How do you know if your business offering is really good enough?
One of the worst situations I have to deal with when working with businesses is that of visiting a client who truly believes their product or service is far superior to the reality.
This is an incredibly difficult situation to deal with as I would never want to crush someone’s dream and self confidence, but at the same time it would not be fair of me to continue to lead them into a world of self delusion.
So how can you be sure your own product or service is really good enough?
First and foremost, if you are already trading, your sales and repeat business along with client testimonials should give you an indication of how good you are.
If you are starting up though, this will be more difficult to determine.
Market research is critical. And please oh please, do not rely on friends and family when undertaking any research. In my experience, friends and family will tell you want to hear for fear of hurting you and will rarely give you an unbiased opinion.
You need to do some test marketing and get feedback from real customers, and making sure these customers are from your future target market base. There is no point at all in asking a group of teenagers to try out a product aimed at the over 50’s market.
When asking for honest feedback, you need to be quite thick skinned as it may feel like a personal attack if any criticism is forthcoming. However, I truly believe far more can be learned from critical feedback, or critique, rather than purely positive feedback. Yes, praise is needed and we should celebrate our successes but if we do not hear what is wrong with our product or service, then how can we ever improve and stay ahead of the competition.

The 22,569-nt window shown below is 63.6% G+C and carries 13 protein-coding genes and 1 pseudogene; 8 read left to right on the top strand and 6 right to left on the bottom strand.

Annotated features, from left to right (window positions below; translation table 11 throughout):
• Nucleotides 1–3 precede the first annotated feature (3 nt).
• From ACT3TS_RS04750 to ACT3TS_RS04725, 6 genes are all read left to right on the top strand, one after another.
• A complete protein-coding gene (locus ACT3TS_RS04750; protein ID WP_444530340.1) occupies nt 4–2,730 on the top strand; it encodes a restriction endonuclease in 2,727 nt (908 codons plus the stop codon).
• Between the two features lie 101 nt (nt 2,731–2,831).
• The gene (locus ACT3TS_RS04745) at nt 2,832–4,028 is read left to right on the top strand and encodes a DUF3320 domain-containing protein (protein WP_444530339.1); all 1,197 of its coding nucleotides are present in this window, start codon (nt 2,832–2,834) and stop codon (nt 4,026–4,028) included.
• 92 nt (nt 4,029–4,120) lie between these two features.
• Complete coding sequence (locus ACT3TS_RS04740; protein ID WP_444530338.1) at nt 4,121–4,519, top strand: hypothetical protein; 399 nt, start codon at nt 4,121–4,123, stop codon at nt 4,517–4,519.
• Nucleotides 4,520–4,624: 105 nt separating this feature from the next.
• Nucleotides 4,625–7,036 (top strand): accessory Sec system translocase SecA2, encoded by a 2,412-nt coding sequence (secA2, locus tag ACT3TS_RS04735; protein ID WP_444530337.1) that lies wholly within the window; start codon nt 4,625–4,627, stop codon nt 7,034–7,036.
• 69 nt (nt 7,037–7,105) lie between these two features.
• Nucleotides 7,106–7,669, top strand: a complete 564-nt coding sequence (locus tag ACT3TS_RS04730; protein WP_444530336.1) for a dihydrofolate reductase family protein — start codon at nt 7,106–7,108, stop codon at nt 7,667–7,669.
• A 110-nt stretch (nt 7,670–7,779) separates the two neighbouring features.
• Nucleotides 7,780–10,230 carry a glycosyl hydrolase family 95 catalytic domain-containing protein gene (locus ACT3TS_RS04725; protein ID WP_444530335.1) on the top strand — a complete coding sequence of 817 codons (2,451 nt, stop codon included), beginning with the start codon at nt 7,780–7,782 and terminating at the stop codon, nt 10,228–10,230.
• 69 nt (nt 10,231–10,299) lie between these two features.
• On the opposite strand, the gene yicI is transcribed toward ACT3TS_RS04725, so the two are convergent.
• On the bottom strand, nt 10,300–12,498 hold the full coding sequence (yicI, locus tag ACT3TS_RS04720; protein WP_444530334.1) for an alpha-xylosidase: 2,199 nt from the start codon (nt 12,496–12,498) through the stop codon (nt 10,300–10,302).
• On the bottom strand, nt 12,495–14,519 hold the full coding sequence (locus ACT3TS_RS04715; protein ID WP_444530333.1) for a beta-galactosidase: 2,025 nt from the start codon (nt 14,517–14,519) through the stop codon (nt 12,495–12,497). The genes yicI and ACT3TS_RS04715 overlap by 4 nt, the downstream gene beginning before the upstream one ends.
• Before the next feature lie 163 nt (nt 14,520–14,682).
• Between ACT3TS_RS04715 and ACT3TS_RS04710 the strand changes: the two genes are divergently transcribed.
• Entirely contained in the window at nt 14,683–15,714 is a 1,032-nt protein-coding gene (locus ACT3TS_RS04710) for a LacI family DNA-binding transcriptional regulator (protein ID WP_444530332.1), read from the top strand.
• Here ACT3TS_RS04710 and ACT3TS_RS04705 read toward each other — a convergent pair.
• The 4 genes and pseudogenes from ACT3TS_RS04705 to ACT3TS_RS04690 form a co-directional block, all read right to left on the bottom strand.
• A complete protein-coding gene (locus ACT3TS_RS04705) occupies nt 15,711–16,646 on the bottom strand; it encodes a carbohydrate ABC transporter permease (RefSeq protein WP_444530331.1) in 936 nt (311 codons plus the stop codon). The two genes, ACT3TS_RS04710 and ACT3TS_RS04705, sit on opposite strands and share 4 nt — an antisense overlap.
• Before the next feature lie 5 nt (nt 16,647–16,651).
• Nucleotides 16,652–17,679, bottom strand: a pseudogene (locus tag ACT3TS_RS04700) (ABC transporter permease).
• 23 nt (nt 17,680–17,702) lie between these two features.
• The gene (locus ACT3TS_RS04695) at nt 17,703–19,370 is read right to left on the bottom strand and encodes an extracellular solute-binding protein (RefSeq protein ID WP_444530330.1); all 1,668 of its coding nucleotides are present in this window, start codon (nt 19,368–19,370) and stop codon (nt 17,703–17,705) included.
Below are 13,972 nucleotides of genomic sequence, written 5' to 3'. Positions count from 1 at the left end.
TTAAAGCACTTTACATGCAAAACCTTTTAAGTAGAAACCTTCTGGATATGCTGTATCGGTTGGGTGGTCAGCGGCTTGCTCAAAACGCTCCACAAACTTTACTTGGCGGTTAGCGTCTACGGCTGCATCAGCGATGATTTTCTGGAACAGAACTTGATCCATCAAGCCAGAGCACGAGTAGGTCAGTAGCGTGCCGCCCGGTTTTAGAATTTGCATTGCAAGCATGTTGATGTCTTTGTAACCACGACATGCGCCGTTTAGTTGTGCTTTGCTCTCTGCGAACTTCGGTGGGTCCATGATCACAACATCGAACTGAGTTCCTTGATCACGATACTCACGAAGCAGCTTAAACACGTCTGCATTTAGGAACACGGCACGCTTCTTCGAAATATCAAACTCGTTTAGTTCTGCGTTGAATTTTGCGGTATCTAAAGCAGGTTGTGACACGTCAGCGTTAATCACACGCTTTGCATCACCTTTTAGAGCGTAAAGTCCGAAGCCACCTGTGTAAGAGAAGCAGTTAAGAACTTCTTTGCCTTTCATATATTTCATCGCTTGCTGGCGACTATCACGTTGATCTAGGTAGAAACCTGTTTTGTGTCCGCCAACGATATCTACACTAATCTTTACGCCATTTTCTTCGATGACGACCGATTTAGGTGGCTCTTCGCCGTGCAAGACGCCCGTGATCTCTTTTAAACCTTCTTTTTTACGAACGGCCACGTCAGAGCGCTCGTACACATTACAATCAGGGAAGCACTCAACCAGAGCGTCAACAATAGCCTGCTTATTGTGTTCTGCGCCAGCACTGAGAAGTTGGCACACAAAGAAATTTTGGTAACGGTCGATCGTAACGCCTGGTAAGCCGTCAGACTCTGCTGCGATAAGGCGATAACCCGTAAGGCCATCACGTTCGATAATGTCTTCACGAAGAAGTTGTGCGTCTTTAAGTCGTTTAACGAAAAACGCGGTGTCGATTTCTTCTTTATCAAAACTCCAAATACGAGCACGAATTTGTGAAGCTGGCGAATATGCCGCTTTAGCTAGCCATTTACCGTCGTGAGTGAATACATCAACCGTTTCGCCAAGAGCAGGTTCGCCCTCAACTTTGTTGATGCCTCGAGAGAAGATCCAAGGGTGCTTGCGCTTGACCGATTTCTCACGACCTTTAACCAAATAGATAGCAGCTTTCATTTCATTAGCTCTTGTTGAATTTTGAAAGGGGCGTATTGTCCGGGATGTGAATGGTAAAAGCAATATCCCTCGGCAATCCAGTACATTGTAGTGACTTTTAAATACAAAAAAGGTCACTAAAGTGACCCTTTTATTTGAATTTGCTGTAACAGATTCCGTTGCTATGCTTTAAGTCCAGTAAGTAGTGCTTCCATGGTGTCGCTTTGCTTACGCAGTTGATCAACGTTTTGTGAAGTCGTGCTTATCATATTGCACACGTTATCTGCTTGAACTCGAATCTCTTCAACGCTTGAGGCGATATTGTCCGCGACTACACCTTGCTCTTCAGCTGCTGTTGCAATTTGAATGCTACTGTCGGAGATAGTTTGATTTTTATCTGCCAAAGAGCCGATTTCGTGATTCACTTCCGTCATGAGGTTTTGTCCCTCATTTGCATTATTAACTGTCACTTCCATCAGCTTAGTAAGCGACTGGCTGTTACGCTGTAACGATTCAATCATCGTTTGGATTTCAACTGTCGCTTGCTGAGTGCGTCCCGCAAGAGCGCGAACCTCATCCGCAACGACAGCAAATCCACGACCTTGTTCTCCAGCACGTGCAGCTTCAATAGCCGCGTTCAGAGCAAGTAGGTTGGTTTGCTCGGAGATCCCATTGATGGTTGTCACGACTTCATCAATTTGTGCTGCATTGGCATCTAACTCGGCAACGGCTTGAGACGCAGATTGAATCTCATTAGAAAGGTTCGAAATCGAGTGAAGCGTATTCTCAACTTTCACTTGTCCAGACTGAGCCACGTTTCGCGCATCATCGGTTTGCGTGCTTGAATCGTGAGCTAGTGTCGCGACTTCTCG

As the saying goes:
Praise makes you feel good but critique makes you better
If you do not feel strong enough to take the hit at this early stage, then get someone else to gain the feedback for you and create an overall report. This can be someone you know who is wholly unbiased (once again not friends and family please) or you can engage with a professional company to do this for you (at a charge of course).
It is far better to get honest feedback in the early days than to find out later down the line why repeat sales are not forthcoming and perhaps a poor reputation has already been gained.
It can be quite a painful process to go through, and yes, I have been through it myself, but it can also be one of the most worthwhile.
And remember, many of the best products out there came from hundreds of knock backs and years of rejection so you are not alone. Just think of:
- James Dyson (Dyson vacuums)
- Colonel Sanders (Kentucky fried chicken) and
- Thomas Eddison (the lightbulb)
All the above went through countless rejections and criticisms but who all did not give up and used any criticism in a constrictive manner to help them improve their products and become market leaders.
What’s the best critique you have had for your business and how did it help you? Leave your comments below.